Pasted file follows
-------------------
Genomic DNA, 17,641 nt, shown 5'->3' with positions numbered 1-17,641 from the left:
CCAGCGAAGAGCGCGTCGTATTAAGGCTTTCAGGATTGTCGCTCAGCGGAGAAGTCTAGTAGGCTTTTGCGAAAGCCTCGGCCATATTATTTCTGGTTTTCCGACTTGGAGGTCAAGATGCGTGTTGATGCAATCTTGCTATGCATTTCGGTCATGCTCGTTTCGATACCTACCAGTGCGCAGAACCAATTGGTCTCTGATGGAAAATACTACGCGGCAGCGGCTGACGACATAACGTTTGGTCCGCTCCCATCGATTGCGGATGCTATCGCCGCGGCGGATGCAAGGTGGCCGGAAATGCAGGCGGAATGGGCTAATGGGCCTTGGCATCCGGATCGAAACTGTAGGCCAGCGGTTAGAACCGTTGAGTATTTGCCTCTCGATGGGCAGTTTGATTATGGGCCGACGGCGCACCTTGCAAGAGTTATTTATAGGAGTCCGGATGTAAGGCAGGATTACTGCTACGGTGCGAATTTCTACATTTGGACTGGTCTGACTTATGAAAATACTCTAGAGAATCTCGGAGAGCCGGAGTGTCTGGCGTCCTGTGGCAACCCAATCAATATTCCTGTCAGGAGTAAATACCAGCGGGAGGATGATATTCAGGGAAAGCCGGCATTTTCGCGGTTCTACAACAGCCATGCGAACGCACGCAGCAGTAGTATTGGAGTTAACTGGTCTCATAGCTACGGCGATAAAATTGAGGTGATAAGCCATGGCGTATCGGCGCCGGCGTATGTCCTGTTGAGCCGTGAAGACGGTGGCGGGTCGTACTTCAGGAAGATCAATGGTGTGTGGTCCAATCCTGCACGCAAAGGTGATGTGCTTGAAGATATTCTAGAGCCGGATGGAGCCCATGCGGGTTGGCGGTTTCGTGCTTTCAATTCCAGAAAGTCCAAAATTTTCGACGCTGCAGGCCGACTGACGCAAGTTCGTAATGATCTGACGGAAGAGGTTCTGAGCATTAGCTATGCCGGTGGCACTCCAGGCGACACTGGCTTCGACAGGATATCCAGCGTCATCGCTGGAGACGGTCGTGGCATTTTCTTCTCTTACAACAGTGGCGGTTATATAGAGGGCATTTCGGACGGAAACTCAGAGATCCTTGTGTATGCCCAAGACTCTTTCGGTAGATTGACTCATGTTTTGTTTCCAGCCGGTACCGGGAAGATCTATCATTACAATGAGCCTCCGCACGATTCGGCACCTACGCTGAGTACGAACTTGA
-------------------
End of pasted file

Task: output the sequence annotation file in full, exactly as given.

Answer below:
Genomic DNA, 17,641 nt, shown 5'->3' with positions numbered 1-17,641 from the left:
CCAGCGAAGAGCGCGTCGTATTAAGGCTTTCAGGATTGTCGCTCAGCGGAGAAGTCTAGTAGGCTTTTGCGAAAGCCTCGGCCATATTATTTCTGGTTTTCCGACTTGGAGGTCAAGATGCGTGTTGATGCAATCTTGCTATGCATTTCGGTCATGCTCGTTTCGATACCTACCAGTGCGCAGAACCAATTGGTCTCTGATGGAAAATACTACGCGGCAGCGGCTGACGACATAACGTTTGGTCCGCTCCCATCGATTGCGGATGCTATCGCCGCGGCGGATGCAAGGTGGCCGGAAATGCAGGCGGAATGGGCTAATGGGCCTTGGCATCCGGATCGAAACTGTAGGCCAGCGGTTAGAACCGTTGAGTATTTGCCTCTCGATGGGCAGTTTGATTATGGGCCGACGGCGCACCTTGCAAGAGTTATTTATAGGAGTCCGGATGTAAGGCAGGATTACTGCTACGGTGCGAATTTCTACATTTGGACTGGTCTGACTTATGAAAATACTCTAGAGAATCTCGGAGAGCCGGAGTGTCTGGCGTCCTGTGGCAACCCAATCAATATTCCTGTCAGGAGTAAATACCAGCGGGAGGATGATATTCAGGGAAAGCCGGCATTTTCGCGGTTCTACAACAGCCATGCGAACGCACGCAGCAGTAGTATTGGAGTTAACTGGTCTCATAGCTACGGCGATAAAATTGAGGTGATAAGCCATGGCGTATCGGCGCCGGCGTATGTCCTGTTGAGCCGTGAAGACGGTGGCGGGTCGTACTTCAGGAAGATCAATGGTGTGTGGTCCAATCCTGCACGCAAAGGTGATGTGCTTGAAGATATTCTAGAGCCGGATGGAGCCCATGCGGGTTGGCGGTTTCGTGCTTTCAATTCCAGAAAGTCCAAAATTTTCGACGCTGCAGGCCGACTGACGCAAGTTCGTAATGATCTGACGGAAGAGGTTCTGAGCATTAGCTATGCCGGTGGCACTCCAGGCGACACTGGCTTCGACAGGATATCCAGCGTCATCGCTGGAGACGGTCGTGGCATTTTCTTCTCTTACAACAGTGGCGGTTATATAGAGGGCATTTCGGACGGAAACTCAGAGATCCTTGTGTATGCCCAAGACTCTTTCGGTAGATTGACTCATGTTTTGTTTCCAGCCGGTACCGGGAAGATCTATCATTACAATGAGCCTCCGCACGATTCGGCACCTACGCTGAGTACGAACTTGA